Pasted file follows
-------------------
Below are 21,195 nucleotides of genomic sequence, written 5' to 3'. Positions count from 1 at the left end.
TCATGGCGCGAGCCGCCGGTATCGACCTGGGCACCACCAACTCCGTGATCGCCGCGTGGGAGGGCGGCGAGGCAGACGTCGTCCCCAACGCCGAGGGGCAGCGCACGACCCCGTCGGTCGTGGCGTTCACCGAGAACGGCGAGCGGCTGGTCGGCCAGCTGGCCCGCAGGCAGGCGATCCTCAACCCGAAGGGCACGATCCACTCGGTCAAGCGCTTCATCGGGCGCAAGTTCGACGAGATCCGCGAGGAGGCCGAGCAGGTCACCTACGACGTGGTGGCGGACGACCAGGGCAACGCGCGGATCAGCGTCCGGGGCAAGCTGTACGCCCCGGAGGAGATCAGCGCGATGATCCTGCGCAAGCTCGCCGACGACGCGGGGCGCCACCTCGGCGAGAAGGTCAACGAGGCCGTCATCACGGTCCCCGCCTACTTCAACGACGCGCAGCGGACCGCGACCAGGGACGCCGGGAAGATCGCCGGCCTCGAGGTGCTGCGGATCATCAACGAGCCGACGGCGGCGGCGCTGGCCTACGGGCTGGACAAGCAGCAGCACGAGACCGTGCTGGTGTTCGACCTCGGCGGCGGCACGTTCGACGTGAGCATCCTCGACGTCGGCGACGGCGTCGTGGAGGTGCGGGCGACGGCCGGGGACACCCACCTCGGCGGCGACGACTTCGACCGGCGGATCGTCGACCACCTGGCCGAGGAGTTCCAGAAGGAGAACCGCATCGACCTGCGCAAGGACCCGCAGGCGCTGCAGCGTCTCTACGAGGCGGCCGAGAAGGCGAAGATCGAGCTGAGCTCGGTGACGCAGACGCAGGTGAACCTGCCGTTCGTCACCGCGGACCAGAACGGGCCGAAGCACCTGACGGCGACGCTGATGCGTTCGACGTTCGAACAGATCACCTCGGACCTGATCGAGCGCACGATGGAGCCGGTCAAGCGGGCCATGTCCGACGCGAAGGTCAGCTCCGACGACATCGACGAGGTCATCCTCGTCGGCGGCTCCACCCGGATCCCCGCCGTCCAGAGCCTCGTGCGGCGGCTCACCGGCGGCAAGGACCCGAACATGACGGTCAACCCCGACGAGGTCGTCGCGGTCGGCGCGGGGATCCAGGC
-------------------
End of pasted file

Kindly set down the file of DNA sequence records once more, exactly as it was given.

Below are 21,195 nucleotides of genomic sequence, written 5' to 3'. Positions count from 1 at the left end.
TCATGGCGCGAGCCGCCGGTATCGACCTGGGCACCACCAACTCCGTGATCGCCGCGTGGGAGGGCGGCGAGGCAGACGTCGTCCCCAACGCCGAGGGGCAGCGCACGACCCCGTCGGTCGTGGCGTTCACCGAGAACGGCGAGCGGCTGGTCGGCCAGCTGGCCCGCAGGCAGGCGATCCTCAACCCGAAGGGCACGATCCACTCGGTCAAGCGCTTCATCGGGCGCAAGTTCGACGAGATCCGCGAGGAGGCCGAGCAGGTCACCTACGACGTGGTGGCGGACGACCAGGGCAACGCGCGGATCAGCGTCCGGGGCAAGCTGTACGCCCCGGAGGAGATCAGCGCGATGATCCTGCGCAAGCTCGCCGACGACGCGGGGCGCCACCTCGGCGAGAAGGTCAACGAGGCCGTCATCACGGTCCCCGCCTACTTCAACGACGCGCAGCGGACCGCGACCAGGGACGCCGGGAAGATCGCCGGCCTCGAGGTGCTGCGGATCATCAACGAGCCGACGGCGGCGGCGCTGGCCTACGGGCTGGACAAGCAGCAGCACGAGACCGTGCTGGTGTTCGACCTCGGCGGCGGCACGTTCGACGTGAGCATCCTCGACGTCGGCGACGGCGTCGTGGAGGTGCGGGCGACGGCCGGGGACACCCACCTCGGCGGCGACGACTTCGACCGGCGGATCGTCGACCACCTGGCCGAGGAGTTCCAGAAGGAGAACCGCATCGACCTGCGCAAGGACCCGCAGGCGCTGCAGCGTCTCTACGAGGCGGCCGAGAAGGCGAAGATCGAGCTGAGCTCGGTGACGCAGACGCAGGTGAACCTGCCGTTCGTCACCGCGGACCAGAACGGGCCGAAGCACCTGACGGCGACGCTGATGCGTTCGACGTTCGAACAGATCACCTCGGACCTGATCGAGCGCACGATGGAGCCGGTCAAGCGGGCCATGTCCGACGCGAAGGTCAGCTCCGACGACATCGACGAGGTCATCCTCGTCGGCGGCTCCACCCGGATCCCCGCCGTCCAGAGCCTCGTGCGGCGGCTCACCGGCGGCAAGGACCCGAACATGACGGTCAACCCCGACGAGGTCGTCGCGGTCGGCGCGGGGATCCAGGC